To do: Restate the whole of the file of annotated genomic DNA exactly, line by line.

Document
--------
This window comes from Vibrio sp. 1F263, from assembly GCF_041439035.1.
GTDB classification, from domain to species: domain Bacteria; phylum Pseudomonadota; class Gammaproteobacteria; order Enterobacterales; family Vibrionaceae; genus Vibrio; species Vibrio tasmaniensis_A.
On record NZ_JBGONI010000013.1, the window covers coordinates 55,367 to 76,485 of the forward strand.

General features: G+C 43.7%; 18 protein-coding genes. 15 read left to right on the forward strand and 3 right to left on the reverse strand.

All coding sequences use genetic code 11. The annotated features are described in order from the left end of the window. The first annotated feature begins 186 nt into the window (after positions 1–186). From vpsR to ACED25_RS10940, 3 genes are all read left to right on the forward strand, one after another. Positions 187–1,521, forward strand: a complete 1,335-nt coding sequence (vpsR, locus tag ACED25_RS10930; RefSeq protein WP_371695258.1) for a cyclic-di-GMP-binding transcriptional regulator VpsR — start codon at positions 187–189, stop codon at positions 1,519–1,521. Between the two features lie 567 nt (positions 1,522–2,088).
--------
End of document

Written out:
This window comes from Vibrio sp. 1F263, from assembly GCF_041439035.1.
GTDB classification, from domain to species: domain Bacteria; phylum Pseudomonadota; class Gammaproteobacteria; order Enterobacterales; family Vibrionaceae; genus Vibrio; species Vibrio tasmaniensis_A.
On record NZ_JBGONI010000013.1, the window covers coordinates 55,367 to 76,485 of the forward strand.

General features: G+C 43.7%; 18 protein-coding genes. 15 read left to right on the forward strand and 3 right to left on the reverse strand.

All coding sequences use genetic code 11. The annotated features are described in order from the left end of the window. The first annotated feature begins 186 nt into the window (after positions 1–186). From vpsR to ACED25_RS10940, 3 genes are all read left to right on the forward strand, one after another. Positions 187–1,521, forward strand: a complete 1,335-nt coding sequence (vpsR, locus tag ACED25_RS10930; RefSeq protein WP_371695258.1) for a cyclic-di-GMP-binding transcriptional regulator VpsR — start codon at positions 187–189, stop codon at positions 1,519–1,521. Between the two features lie 567 nt (positions 1,522–2,088).